We offer you a dynamic blend of classroom excellence and practical, hands-on fieldwork. Our diverse academic programming and our balance of theory and practice equip you to be a great teacher, and to meet the needs of your students and your institution.
The Education Department offers programs leading to Initial licensure for teachers wishing to teach at the early childhood, elementary, middle school, middle-secondary, and secondary levels. Each program provides a balanced blend of theory and practice such that students will graduate with the knowledge and skills needed to become effective teachers.
December 1, 2023 Deadline to apply for the Spring 2024 M.Ed program
"The Education Department at MCLA gives us so many tools to become effective teachers. The hands-on pre-practicum experience has really given me a sense of assurance that I can one day lead my very own classroom. The professors are all so welcoming, and I find that they especially encourage their students to strive for their best, knowing that we will someday be in their shoes." - Stephanie Karian '11, Teaching English at the National Center of Aesthetics, Gyumri, Armenia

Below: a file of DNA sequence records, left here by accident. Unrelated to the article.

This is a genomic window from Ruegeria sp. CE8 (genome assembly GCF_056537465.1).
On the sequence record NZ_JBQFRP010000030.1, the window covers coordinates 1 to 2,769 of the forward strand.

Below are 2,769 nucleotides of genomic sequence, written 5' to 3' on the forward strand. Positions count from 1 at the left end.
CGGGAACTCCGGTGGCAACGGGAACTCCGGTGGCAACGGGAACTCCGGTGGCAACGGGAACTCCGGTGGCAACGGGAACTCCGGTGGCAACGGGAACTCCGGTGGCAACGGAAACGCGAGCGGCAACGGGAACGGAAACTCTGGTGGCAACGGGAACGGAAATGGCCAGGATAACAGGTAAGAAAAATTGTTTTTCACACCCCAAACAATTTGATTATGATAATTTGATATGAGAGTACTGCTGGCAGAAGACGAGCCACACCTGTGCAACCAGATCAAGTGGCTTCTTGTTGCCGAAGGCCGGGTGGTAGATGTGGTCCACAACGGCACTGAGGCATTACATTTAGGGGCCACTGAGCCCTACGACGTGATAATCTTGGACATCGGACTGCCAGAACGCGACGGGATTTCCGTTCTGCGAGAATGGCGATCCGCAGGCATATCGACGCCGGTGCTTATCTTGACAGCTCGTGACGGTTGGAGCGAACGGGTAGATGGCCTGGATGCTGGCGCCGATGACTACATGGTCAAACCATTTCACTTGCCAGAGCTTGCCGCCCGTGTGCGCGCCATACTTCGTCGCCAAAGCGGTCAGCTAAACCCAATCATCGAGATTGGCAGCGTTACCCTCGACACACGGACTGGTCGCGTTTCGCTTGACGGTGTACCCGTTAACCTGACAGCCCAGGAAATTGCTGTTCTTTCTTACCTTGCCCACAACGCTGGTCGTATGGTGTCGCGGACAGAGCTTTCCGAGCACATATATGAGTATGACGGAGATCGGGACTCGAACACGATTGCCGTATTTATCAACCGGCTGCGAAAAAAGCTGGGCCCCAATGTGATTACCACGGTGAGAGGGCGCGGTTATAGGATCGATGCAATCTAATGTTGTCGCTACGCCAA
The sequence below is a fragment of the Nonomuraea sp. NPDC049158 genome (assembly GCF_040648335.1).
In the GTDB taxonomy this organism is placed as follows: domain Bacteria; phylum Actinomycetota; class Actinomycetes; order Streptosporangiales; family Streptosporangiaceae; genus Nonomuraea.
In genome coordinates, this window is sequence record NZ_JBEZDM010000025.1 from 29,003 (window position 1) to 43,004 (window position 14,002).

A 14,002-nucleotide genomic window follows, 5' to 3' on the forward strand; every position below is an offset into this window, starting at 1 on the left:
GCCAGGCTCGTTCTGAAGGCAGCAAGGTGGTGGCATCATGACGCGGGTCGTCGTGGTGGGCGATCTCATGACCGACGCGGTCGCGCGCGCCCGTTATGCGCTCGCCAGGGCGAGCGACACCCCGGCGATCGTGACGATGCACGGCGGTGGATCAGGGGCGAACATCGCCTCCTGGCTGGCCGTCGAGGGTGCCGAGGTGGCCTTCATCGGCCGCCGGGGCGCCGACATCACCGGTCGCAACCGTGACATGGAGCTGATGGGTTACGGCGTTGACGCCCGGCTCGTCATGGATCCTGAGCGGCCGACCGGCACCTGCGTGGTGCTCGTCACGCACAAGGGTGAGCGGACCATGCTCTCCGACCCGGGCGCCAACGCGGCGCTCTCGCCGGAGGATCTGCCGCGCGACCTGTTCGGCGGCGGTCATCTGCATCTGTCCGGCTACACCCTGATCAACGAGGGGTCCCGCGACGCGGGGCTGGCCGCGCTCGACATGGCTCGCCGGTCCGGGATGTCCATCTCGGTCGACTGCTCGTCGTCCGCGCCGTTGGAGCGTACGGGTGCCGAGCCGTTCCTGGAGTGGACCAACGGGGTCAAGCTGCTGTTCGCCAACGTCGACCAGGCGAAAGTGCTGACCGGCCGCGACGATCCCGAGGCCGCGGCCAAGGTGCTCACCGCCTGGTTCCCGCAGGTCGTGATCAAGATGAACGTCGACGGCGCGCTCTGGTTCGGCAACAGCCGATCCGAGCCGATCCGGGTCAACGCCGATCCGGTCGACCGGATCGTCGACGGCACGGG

NORTH ADAMS — Even before COVID upended the world, Clio Stearns was already thinking about the lack of support for educators.
“Teachers need support,” said Stearns, assistant professor of education at Massachusetts College of Liberal Arts. “That’s always been true.”
Two years of the pandemic have only exacerbated that need. In districts across the county, Stearns said, “teachers are dealing with this tremendous emotional and behavioral fallout from kids who have lost people, they have lost secure economic circumstances, they’ve been through this massive upheaval and trauma.”
NORTH ADAMS, Mass. — Before the Massachusetts College of Liberal Arts was the Massachusetts
College of Liberal Arts, it was North Adams State College.
Before that, it was the State Teachers College of North Adams.
Before that, it was the North Adams Normal School.
In 2020, there is nothing normal about the way teachers are trained.
When the world turned upside down in March, MCLA professor Nicholas Stroud, like educators across the country, had to rethink how he teaches. But as the chair of the school's education department, he also had to think about what he teaches.
As attitudes and practices around education change, so must educators—and the professors who educate them. The two newest members of MCLA’s Education Department, assistant professors Maggie Clark and Clio Stearns, know this well.